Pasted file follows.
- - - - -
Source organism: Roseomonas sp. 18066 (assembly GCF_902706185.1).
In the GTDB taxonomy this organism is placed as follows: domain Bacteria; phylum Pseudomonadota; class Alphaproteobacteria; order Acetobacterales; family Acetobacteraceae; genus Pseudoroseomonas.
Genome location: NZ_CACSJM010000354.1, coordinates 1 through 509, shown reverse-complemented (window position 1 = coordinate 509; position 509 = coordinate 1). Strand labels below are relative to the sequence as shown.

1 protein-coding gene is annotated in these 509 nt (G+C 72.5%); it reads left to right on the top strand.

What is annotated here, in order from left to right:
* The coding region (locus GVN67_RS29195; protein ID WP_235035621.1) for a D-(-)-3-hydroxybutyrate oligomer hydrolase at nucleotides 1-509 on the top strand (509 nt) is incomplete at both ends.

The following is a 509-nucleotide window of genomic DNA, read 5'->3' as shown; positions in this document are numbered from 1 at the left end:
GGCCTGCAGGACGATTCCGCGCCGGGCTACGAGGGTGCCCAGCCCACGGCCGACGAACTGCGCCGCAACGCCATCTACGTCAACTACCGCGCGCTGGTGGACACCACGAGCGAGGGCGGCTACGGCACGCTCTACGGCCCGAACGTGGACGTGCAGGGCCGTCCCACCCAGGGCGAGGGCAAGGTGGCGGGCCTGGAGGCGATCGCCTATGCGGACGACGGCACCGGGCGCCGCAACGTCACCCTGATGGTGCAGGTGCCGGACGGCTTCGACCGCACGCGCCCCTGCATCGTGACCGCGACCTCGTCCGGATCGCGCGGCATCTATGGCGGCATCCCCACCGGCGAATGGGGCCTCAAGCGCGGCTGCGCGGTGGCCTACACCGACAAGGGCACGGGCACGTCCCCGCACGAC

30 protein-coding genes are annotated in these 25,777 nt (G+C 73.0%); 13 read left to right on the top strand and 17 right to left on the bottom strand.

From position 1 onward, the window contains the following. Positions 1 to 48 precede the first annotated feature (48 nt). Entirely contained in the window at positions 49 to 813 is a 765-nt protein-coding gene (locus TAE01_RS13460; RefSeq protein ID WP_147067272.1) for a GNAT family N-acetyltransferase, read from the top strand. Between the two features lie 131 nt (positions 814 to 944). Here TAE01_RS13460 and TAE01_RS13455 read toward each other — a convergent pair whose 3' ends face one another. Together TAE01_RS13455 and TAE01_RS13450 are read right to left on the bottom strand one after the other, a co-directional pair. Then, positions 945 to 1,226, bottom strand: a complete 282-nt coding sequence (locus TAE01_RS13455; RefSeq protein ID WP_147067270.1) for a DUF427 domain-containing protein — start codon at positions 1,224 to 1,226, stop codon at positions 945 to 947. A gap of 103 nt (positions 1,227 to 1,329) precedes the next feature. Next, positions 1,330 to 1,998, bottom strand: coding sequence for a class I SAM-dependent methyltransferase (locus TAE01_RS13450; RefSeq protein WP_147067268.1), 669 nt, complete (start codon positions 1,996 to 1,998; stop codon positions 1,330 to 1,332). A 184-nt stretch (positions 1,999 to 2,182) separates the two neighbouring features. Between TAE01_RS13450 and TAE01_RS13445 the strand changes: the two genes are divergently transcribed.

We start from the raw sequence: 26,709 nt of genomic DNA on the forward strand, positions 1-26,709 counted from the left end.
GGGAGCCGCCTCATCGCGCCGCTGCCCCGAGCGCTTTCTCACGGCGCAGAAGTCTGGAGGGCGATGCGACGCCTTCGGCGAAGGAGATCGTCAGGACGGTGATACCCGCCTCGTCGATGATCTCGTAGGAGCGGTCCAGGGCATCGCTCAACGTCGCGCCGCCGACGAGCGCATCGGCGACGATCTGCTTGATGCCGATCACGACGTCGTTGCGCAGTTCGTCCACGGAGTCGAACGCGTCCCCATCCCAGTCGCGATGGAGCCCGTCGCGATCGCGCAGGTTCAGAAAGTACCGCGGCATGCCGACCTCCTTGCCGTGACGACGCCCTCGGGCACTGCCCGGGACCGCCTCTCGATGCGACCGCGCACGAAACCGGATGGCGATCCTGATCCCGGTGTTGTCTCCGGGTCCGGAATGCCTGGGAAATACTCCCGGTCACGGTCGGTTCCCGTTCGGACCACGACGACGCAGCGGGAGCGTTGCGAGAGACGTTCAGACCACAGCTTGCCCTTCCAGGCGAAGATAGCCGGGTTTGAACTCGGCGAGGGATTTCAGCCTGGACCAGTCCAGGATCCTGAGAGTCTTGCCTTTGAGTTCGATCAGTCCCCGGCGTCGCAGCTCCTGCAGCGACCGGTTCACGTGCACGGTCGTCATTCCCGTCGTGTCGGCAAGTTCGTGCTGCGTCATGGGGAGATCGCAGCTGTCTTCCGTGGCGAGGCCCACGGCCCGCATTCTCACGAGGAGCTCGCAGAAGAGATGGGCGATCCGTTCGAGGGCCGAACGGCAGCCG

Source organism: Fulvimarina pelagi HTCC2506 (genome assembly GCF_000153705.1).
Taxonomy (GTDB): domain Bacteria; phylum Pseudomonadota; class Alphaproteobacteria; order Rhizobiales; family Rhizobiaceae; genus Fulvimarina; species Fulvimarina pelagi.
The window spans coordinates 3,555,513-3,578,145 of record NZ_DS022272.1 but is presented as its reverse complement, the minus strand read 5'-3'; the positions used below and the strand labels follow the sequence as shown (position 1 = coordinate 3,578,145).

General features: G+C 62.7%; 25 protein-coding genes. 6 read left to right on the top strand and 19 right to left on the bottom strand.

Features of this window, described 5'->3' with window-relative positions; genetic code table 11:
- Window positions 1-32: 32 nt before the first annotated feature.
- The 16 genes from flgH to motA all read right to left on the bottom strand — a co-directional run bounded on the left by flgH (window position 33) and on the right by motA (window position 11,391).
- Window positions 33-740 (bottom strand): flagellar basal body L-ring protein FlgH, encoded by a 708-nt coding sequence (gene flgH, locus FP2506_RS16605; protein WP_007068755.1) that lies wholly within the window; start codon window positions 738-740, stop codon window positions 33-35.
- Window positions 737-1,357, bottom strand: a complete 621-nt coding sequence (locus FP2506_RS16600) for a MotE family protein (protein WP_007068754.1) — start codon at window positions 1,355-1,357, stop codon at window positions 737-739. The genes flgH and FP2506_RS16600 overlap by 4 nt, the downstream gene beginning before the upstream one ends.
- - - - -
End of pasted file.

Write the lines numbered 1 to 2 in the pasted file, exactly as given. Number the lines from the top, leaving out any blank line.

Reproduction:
Source organism: Roseomonas sp. 18066 (assembly GCF_902706185.1).
In the GTDB taxonomy this organism is placed as follows: domain Bacteria; phylum Pseudomonadota; class Alphaproteobacteria; order Acetobacterales; family Acetobacteraceae; genus Pseudoroseomonas.